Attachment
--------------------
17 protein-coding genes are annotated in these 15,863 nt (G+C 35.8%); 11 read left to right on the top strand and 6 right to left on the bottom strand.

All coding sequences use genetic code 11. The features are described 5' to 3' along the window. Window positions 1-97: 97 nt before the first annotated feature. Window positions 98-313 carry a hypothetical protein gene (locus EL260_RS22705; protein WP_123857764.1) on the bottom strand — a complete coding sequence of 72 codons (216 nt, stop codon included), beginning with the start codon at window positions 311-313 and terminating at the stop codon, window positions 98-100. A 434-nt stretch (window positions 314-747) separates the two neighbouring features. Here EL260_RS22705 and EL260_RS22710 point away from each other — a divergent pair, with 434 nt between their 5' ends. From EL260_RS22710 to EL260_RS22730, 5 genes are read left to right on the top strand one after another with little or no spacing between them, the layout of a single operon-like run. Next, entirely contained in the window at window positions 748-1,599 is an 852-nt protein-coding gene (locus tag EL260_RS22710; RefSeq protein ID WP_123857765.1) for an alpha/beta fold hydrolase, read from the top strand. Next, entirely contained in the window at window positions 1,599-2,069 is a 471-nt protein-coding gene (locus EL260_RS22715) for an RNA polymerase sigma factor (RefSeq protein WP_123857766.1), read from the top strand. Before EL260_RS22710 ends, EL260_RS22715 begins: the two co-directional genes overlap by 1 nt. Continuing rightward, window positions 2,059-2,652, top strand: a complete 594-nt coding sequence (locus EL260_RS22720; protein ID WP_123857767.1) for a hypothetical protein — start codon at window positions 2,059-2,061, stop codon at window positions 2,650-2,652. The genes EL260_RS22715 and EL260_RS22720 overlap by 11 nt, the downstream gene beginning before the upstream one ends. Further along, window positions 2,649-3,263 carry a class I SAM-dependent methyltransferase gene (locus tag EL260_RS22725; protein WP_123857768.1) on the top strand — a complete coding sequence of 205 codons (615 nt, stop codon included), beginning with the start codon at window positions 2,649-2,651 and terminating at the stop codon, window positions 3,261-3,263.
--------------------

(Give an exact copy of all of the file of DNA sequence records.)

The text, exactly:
17 protein-coding genes are annotated in these 15,863 nt (G+C 35.8%); 11 read left to right on the top strand and 6 right to left on the bottom strand.

All coding sequences use genetic code 11. The features are described 5' to 3' along the window. Window positions 1-97: 97 nt before the first annotated feature. Window positions 98-313 carry a hypothetical protein gene (locus EL260_RS22705; protein WP_123857764.1) on the bottom strand — a complete coding sequence of 72 codons (216 nt, stop codon included), beginning with the start codon at window positions 311-313 and terminating at the stop codon, window positions 98-100. A 434-nt stretch (window positions 314-747) separates the two neighbouring features. Here EL260_RS22705 and EL260_RS22710 point away from each other — a divergent pair, with 434 nt between their 5' ends. From EL260_RS22710 to EL260_RS22730, 5 genes are read left to right on the top strand one after another with little or no spacing between them, the layout of a single operon-like run. Next, entirely contained in the window at window positions 748-1,599 is an 852-nt protein-coding gene (locus tag EL260_RS22710; RefSeq protein ID WP_123857765.1) for an alpha/beta fold hydrolase, read from the top strand. Next, entirely contained in the window at window positions 1,599-2,069 is a 471-nt protein-coding gene (locus EL260_RS22715) for an RNA polymerase sigma factor (RefSeq protein WP_123857766.1), read from the top strand. Before EL260_RS22710 ends, EL260_RS22715 begins: the two co-directional genes overlap by 1 nt. Continuing rightward, window positions 2,059-2,652, top strand: a complete 594-nt coding sequence (locus EL260_RS22720; protein ID WP_123857767.1) for a hypothetical protein — start codon at window positions 2,059-2,061, stop codon at window positions 2,650-2,652. The genes EL260_RS22715 and EL260_RS22720 overlap by 11 nt, the downstream gene beginning before the upstream one ends. Further along, window positions 2,649-3,263 carry a class I SAM-dependent methyltransferase gene (locus tag EL260_RS22725; protein WP_123857768.1) on the top strand — a complete coding sequence of 205 codons (615 nt, stop codon included), beginning with the start codon at window positions 2,649-2,651 and terminating at the stop codon, window positions 3,261-3,263.